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Sixteen of the world’s best chess players are competing in Jerusalem.

By United with Israel Staff

The Jerusalem Grand Prix, part of the World Championship for chess, began last Wednesday in Israel in Jerusalem near the Old City and will continue through December 23. Sixteen people are competing in the elite event. This is the first time Israel has hosted the competition.

The tournament was organized by World Chess, a London-based affiliate of the World Chess Federation (FIDE) and the official broadcaster.

Explaining the decision to hold the prestigious tournament in the Holy Land, World Chess CEO Ilya Merenzon said, “We feel that chess is very popular in Israel, and this has proved to be the case — interest from media and chess fans is high. Israel, which is called the ‘start-up nation,’ is interesting for partners and we hope to develop collaboration with Israeli start-ups and technology companies and connect them to chess,” reported Times of Israel.

Holding the event in Israel is considered, by some, to be compensation for the Jewish state following the 2017 fiasco when seven Israeli players were barred from participating in the World Rapid and Blitz Chess Championship held in Saudi Arabia. At that time, the Arab kingdom denied the Israeli players the required visas to enter the country. This caused FIDE to move the 2018 tournament from Saudi Arabia to Russia.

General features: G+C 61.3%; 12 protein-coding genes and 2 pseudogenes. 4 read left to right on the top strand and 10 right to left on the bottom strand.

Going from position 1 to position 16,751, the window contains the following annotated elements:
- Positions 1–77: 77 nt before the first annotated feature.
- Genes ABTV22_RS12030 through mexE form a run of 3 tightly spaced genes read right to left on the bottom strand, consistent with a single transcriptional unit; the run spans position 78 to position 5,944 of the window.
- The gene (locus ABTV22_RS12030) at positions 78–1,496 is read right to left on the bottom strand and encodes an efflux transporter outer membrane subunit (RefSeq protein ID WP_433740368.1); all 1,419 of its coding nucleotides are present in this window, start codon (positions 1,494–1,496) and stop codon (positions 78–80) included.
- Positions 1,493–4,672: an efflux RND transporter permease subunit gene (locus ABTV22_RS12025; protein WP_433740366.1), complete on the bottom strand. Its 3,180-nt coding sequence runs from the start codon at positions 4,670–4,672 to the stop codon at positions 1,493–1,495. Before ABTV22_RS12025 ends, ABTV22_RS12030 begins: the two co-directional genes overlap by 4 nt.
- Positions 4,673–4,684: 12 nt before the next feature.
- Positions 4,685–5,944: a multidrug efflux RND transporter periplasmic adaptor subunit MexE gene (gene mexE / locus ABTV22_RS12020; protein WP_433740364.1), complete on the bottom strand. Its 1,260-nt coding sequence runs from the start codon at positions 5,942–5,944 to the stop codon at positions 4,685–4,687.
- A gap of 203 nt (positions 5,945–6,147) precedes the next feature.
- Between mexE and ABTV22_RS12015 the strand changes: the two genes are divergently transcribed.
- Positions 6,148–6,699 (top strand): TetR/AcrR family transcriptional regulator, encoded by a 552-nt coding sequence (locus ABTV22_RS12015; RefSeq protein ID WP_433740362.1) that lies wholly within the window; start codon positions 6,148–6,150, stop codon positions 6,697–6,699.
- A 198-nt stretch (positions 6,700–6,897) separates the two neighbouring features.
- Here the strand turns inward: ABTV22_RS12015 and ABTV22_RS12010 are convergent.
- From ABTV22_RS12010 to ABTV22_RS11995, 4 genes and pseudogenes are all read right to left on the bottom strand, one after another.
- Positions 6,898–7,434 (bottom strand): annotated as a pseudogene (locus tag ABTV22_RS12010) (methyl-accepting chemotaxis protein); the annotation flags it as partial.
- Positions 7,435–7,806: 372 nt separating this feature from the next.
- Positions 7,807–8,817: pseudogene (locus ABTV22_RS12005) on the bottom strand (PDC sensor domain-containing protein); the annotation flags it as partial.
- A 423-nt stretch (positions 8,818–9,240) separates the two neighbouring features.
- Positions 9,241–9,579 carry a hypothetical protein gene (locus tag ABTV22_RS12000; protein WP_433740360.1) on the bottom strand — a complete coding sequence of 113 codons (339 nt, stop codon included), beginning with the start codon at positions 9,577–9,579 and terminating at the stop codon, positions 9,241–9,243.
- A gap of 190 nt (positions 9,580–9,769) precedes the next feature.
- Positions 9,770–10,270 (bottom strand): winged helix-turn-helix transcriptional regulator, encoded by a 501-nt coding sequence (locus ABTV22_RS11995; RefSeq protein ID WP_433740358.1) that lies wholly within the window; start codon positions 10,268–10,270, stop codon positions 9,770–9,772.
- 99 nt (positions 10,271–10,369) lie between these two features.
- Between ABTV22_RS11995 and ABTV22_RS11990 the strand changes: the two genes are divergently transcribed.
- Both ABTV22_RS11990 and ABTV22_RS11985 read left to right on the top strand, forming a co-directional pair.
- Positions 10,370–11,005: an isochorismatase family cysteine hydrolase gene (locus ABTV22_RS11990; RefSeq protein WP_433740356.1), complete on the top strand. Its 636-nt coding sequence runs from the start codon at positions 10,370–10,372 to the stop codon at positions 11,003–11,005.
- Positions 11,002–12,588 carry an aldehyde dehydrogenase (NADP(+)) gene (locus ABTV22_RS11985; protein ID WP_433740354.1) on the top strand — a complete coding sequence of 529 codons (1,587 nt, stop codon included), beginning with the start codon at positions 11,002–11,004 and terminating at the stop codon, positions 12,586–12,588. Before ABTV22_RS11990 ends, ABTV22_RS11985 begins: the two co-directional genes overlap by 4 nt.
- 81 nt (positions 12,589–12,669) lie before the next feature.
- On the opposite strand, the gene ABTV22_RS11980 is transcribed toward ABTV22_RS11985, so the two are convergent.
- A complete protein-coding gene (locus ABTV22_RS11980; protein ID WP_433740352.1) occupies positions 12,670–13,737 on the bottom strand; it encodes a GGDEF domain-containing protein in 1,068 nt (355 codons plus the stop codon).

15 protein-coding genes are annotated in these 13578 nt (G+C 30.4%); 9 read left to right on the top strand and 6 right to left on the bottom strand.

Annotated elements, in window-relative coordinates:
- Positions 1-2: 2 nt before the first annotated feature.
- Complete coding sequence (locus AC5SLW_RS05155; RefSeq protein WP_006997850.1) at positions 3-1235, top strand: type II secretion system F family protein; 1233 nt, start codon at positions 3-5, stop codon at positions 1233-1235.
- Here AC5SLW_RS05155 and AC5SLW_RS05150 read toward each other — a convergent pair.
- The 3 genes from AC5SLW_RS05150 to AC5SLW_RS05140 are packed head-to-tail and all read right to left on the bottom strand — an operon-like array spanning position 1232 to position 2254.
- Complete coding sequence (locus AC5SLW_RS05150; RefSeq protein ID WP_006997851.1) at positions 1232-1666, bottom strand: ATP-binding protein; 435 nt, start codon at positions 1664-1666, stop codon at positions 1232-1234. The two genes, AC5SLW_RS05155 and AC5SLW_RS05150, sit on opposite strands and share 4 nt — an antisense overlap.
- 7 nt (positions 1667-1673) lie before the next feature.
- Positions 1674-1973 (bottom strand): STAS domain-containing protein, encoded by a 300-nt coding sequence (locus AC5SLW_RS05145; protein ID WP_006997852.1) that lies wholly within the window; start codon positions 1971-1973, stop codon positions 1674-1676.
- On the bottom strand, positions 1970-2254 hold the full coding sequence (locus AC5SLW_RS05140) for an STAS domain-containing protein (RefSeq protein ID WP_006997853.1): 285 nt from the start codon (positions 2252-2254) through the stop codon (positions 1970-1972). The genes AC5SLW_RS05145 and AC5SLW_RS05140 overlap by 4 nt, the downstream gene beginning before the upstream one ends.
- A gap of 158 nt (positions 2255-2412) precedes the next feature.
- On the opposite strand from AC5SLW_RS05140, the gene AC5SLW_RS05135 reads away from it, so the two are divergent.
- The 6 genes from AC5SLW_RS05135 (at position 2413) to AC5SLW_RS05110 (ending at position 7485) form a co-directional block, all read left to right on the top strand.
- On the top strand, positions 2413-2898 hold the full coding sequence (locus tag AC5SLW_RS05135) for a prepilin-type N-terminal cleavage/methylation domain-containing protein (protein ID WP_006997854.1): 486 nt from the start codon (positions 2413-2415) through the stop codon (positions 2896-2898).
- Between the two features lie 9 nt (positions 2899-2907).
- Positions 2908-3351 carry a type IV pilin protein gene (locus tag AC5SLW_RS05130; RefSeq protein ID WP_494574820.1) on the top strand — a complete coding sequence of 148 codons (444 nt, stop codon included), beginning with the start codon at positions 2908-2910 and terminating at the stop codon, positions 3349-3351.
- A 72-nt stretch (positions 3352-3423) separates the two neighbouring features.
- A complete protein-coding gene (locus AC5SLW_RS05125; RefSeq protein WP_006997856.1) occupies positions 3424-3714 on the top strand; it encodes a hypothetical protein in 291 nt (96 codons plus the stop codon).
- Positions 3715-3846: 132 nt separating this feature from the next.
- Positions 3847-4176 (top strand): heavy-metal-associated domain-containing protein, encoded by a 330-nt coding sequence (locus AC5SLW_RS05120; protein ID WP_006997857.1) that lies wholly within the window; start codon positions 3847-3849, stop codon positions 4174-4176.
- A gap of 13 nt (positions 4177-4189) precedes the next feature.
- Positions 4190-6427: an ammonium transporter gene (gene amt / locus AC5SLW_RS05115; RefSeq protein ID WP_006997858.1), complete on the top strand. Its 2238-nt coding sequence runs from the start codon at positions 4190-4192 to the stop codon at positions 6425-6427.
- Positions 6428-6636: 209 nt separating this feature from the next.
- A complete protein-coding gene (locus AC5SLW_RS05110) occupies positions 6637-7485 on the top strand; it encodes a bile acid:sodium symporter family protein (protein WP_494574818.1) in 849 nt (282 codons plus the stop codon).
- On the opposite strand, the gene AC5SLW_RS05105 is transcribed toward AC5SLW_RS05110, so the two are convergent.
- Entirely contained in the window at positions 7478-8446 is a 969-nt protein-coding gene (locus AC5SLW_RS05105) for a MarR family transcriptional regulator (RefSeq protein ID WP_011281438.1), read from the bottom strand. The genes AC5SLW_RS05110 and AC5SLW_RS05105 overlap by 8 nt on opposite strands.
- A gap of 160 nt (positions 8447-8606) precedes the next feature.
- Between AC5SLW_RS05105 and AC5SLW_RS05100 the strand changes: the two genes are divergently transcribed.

At the opening ceremony, Zvika Barkai, chairman of the Israel Chess Federation, thanked FIDE for “correcting the mistake” of holding the 2017 World Rapid and Blitz Chess Championships in Saudi Arabia even though the organizers have denied  that the incident affected their decision to hold this event in Israel, according to the Times.

Only one contender from Israel is participating, Boris Gelfand. He is a top player who almost became world champion in 2012.

“I am very happy that such a high-level tournament is being held in our country,” Gelfand said, after his first match that ended in a tie, reported the Times.

The other players hail from 11 countries, including Shakhriyar Mamedyarov (Azerbaijan), Maxime Vachier-Lagrave (France), Anish Giri (Netherlands) and Wesley So (United States).

The Jerusalem tournament is the last in the series of four Grand Prix events. Two of its players will join six others in qualifying for the Candidates Tournament. The winner of that competition will play against the reigning world champion from Norway, Magnus Carlsen, next year.

The prize fund of each Grand Prix is 130,000 euros ($144,000), with an additional 280,000 euros ($310,000) for the overall standings.

Merenzon has big plans for developing chess in the Holy Land.

“I think that more than just organizing an event, it would make sense to develop some sort of a footprint for chess, and in Jerusalem it would mean so much,” he said.

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